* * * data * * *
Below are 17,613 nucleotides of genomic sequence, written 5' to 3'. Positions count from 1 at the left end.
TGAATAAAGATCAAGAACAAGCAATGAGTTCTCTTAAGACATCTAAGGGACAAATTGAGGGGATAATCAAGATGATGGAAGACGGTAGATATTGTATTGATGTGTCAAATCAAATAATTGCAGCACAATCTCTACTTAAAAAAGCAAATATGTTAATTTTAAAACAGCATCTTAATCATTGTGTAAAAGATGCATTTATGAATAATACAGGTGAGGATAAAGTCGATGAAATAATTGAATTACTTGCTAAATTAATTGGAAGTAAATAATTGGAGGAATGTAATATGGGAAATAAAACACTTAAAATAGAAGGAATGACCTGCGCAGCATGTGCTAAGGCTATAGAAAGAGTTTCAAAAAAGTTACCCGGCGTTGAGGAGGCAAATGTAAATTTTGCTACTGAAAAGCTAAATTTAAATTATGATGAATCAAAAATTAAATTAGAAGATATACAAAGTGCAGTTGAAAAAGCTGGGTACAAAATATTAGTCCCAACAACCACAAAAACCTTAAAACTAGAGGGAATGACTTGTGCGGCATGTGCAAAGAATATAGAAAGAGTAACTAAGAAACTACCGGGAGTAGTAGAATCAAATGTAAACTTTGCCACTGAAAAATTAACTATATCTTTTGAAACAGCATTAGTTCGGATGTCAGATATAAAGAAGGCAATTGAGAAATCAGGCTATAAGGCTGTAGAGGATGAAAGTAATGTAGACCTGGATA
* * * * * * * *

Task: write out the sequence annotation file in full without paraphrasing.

Below are 17,613 nucleotides of genomic sequence, written 5' to 3'. Positions count from 1 at the left end.
TGAATAAAGATCAAGAACAAGCAATGAGTTCTCTTAAGACATCTAAGGGACAAATTGAGGGGATAATCAAGATGATGGAAGACGGTAGATATTGTATTGATGTGTCAAATCAAATAATTGCAGCACAATCTCTACTTAAAAAAGCAAATATGTTAATTTTAAAACAGCATCTTAATCATTGTGTAAAAGATGCATTTATGAATAATACAGGTGAGGATAAAGTCGATGAAATAATTGAATTACTTGCTAAATTAATTGGAAGTAAATAATTGGAGGAATGTAATATGGGAAATAAAACACTTAAAATAGAAGGAATGACCTGCGCAGCATGTGCTAAGGCTATAGAAAGAGTTTCAAAAAAGTTACCCGGCGTTGAGGAGGCAAATGTAAATTTTGCTACTGAAAAGCTAAATTTAAATTATGATGAATCAAAAATTAAATTAGAAGATATACAAAGTGCAGTTGAAAAAGCTGGGTACAAAATATTAGTCCCAACAACCACAAAAACCTTAAAACTAGAGGGAATGACTTGTGCGGCATGTGCAAAGAATATAGAAAGAGTAACTAAGAAACTACCGGGAGTAGTAGAATCAAATGTAAACTTTGCCACTGAAAAATTAACTATATCTTTTGAAACAGCATTAGTTCGGATGTCAGATATAAAGAAGGCAATTGAGAAATCAGGCTATAAGGCTGTAGAGGATGAAAGTAATGTAGACCTGGATA